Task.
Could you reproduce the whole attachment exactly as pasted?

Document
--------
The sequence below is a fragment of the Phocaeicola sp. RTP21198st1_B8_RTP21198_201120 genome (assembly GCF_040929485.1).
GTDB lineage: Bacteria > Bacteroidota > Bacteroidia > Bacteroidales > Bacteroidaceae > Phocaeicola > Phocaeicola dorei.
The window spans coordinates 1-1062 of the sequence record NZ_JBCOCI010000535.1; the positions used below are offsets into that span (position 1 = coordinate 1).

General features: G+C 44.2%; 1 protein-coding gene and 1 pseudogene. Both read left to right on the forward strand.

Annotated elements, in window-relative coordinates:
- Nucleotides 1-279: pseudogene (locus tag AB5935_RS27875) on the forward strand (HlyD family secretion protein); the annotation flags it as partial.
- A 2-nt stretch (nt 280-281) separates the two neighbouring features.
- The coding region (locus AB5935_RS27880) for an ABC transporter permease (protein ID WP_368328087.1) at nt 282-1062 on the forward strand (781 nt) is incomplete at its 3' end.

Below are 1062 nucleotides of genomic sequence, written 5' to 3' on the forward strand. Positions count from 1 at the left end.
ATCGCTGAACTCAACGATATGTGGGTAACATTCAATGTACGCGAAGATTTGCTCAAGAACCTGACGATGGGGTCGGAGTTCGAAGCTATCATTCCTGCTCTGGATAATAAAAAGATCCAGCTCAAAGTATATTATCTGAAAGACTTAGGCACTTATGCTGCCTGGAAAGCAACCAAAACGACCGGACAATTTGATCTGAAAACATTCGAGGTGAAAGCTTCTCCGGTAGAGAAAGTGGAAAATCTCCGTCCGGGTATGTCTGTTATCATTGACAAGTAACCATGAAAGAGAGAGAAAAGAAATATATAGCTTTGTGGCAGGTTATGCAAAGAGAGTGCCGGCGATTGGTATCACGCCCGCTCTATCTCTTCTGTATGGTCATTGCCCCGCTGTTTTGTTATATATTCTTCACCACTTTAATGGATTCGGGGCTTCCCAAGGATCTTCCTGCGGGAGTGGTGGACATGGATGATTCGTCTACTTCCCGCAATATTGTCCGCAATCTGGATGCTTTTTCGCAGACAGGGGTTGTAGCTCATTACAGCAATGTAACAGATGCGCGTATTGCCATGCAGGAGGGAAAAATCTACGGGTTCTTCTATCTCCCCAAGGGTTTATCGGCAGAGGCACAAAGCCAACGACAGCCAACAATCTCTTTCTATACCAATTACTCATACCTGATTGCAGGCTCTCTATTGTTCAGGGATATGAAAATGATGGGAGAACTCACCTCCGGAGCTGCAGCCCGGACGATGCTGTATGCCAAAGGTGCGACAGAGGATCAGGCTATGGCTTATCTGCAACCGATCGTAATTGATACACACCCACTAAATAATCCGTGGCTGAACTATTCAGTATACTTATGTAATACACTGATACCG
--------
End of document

The sequence below is a fragment of the Phocaeicola sp. RTP21198st1_B8_RTP21198_201120 genome (assembly GCF_040929485.1).
GTDB lineage: Bacteria > Bacteroidota > Bacteroidia > Bacteroidales > Bacteroidaceae > Phocaeicola > Phocaeicola dorei.
The window spans coordinates 1-1062 of the sequence record NZ_JBCOCI010000535.1; the positions used below are offsets into that span (position 1 = coordinate 1).

General features: G+C 44.2%; 1 protein-coding gene and 1 pseudogene. Both read left to right on the forward strand.

Annotated elements, in window-relative coordinates:
- Nucleotides 1-279: pseudogene (locus tag AB5935_RS27875) on the forward strand (HlyD family secretion protein); the annotation flags it as partial.
- A 2-nt stretch (nt 280-281) separates the two neighbouring features.
- The coding region (locus AB5935_RS27880) for an ABC transporter permease (protein ID WP_368328087.1) at nt 282-1062 on the forward strand (781 nt) is incomplete at its 3' end.

Below are 1062 nucleotides of genomic sequence, written 5' to 3' on the forward strand. Positions count from 1 at the left end.
ATCGCTGAACTCAACGATATGTGGGTAACATTCAATGTACGCGAAGATTTGCTCAAGAACCTGACGATGGGGTCGGAGTTCGAAGCTATCATTCCTGCTCTGGATAATAAAAAGATCCAGCTCAAAGTATATTATCTGAAAGACTTAGGCACTTATGCTGCCTGGAAAGCAACCAAAACGACCGGACAATTTGATCTGAAAACATTCGAGGTGAAAGCTTCTCCGGTAGAGAAAGTGGAAAATCTCCGTCCGGGTATGTCTGTTATCATTGACAAGTAACCATGAAAGAGAGAGAAAAGAAATATATAGCTTTGTGGCAGGTTATGCAAAGAGAGTGCCGGCGATTGGTATCACGCCCGCTCTATCTCTTCTGTATGGTCATTGCCCCGCTGTTTTGTTATATATTCTTCACCACTTTAATGGATTCGGGGCTTCCCAAGGATCTTCCTGCGGGAGTGGTGGACATGGATGATTCGTCTACTTCCCGCAATATTGTCCGCAATCTGGATGCTTTTTCGCAGACAGGGGTTGTAGCTCATTACAGCAATGTAACAGATGCGCGTATTGCCATGCAGGAGGGAAAAATCTACGGGTTCTTCTATCTCCCCAAGGGTTTATCGGCAGAGGCACAAAGCCAACGACAGCCAACAATCTCTTTCTATACCAATTACTCATACCTGATTGCAGGCTCTCTATTGTTCAGGGATATGAAAATGATGGGAGAACTCACCTCCGGAGCTGCAGCCCGGACGATGCTGTATGCCAAAGGTGCGACAGAGGATCAGGCTATGGCTTATCTGCAACCGATCGTAATTGATACACACCCACTAAATAATCCGTGGCTGAACTATTCAGTATACTTATGTAATACACTGATACCG